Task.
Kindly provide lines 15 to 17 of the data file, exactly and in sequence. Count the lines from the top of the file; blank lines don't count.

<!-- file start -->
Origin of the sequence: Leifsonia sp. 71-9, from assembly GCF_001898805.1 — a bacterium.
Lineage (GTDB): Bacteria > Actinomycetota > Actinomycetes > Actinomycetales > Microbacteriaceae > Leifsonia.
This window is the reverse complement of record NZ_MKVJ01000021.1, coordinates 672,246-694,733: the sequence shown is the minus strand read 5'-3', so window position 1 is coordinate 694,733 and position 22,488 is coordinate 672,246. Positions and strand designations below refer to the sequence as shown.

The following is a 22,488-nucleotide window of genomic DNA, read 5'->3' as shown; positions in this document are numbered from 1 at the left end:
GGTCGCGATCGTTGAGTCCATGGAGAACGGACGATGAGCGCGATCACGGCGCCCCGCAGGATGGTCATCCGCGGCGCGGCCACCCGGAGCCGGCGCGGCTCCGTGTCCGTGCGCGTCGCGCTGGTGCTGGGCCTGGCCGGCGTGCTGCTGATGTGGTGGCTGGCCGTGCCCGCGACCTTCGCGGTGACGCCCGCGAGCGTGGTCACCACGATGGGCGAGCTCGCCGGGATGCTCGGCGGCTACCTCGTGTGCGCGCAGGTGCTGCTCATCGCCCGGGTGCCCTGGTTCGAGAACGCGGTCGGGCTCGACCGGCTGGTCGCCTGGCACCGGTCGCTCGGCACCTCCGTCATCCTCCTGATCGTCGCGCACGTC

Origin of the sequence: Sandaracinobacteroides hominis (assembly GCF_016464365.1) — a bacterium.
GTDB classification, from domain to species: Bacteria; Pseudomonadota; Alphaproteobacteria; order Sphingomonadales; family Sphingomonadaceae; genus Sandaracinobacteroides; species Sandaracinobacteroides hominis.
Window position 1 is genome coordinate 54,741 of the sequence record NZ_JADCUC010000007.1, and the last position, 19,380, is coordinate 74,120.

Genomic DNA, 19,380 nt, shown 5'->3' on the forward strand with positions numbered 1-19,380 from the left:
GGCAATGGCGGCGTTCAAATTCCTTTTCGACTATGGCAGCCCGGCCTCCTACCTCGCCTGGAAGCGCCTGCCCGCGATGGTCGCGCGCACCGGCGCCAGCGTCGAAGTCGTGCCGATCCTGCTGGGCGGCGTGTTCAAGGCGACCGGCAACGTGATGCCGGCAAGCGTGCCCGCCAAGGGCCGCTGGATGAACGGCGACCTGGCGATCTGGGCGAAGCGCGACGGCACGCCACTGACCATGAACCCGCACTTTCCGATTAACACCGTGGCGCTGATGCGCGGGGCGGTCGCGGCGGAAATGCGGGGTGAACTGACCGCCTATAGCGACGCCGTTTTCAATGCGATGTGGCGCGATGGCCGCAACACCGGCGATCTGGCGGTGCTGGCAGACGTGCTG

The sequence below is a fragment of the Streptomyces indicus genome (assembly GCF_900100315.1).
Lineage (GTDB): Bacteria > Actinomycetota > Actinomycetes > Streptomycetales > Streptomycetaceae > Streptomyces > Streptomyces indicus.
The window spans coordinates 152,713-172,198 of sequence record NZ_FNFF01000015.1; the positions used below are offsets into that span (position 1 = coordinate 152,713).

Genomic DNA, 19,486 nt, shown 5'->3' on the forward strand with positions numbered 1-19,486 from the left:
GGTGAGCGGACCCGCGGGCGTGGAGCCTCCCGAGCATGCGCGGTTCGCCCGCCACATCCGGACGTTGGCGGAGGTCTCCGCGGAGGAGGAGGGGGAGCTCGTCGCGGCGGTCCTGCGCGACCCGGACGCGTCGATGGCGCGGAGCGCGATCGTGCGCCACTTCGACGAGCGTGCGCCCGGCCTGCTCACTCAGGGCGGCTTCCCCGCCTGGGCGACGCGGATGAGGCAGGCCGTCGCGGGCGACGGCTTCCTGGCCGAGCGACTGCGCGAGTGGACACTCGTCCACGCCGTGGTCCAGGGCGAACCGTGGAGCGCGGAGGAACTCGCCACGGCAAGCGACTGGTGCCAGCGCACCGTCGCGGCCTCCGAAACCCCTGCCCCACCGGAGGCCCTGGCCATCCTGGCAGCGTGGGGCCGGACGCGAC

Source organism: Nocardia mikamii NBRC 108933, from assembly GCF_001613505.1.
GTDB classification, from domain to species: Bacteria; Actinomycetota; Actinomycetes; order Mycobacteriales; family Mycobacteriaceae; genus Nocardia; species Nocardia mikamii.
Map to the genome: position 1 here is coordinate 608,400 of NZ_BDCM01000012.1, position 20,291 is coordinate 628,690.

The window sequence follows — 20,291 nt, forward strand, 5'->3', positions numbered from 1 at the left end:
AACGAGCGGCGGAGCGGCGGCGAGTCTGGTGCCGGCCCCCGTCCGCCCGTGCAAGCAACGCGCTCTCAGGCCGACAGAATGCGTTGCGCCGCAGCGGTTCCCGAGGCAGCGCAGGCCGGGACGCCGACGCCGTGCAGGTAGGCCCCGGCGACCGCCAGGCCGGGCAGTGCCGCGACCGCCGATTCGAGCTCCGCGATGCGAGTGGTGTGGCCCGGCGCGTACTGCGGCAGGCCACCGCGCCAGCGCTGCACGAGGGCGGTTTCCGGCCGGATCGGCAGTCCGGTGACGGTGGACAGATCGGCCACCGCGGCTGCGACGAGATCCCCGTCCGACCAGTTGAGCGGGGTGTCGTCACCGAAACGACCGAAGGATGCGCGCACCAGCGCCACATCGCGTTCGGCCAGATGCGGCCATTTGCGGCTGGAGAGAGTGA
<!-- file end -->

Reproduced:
GGTGAGCGGACCCGCGGGCGTGGAGCCTCCCGAGCATGCGCGGTTCGCCCGCCACATCCGGACGTTGGCGGAGGTCTCCGCGGAGGAGGAGGGGGAGCTCGTCGCGGCGGTCCTGCGCGACCCGGACGCGTCGATGGCGCGGAGCGCGATCGTGCGCCACTTCGACGAGCGTGCGCCCGGCCTGCTCACTCAGGGCGGCTTCCCCGCCTGGGCGACGCGGATGAGGCAGGCCGTCGCGGGCGACGGCTTCCTGGCCGAGCGACTGCGCGAGTGGACACTCGTCCACGCCGTGGTCCAGGGCGAACCGTGGAGCGCGGAGGAACTCGCCACGGCAAGCGACTGGTGCCAGCGCACCGTCGCGGCCTCCGAAACCCCTGCCCCACCGGAGGCCCTGGCCATCCTGGCAGCGTGGGGCCGGACGCGAC

Source organism: Nocardia mikamii NBRC 108933, from assembly GCF_001613505.1.
GTDB classification, from domain to species: Bacteria; Actinomycetota; Actinomycetes; order Mycobacteriales; family Mycobacteriaceae; genus Nocardia; species Nocardia mikamii.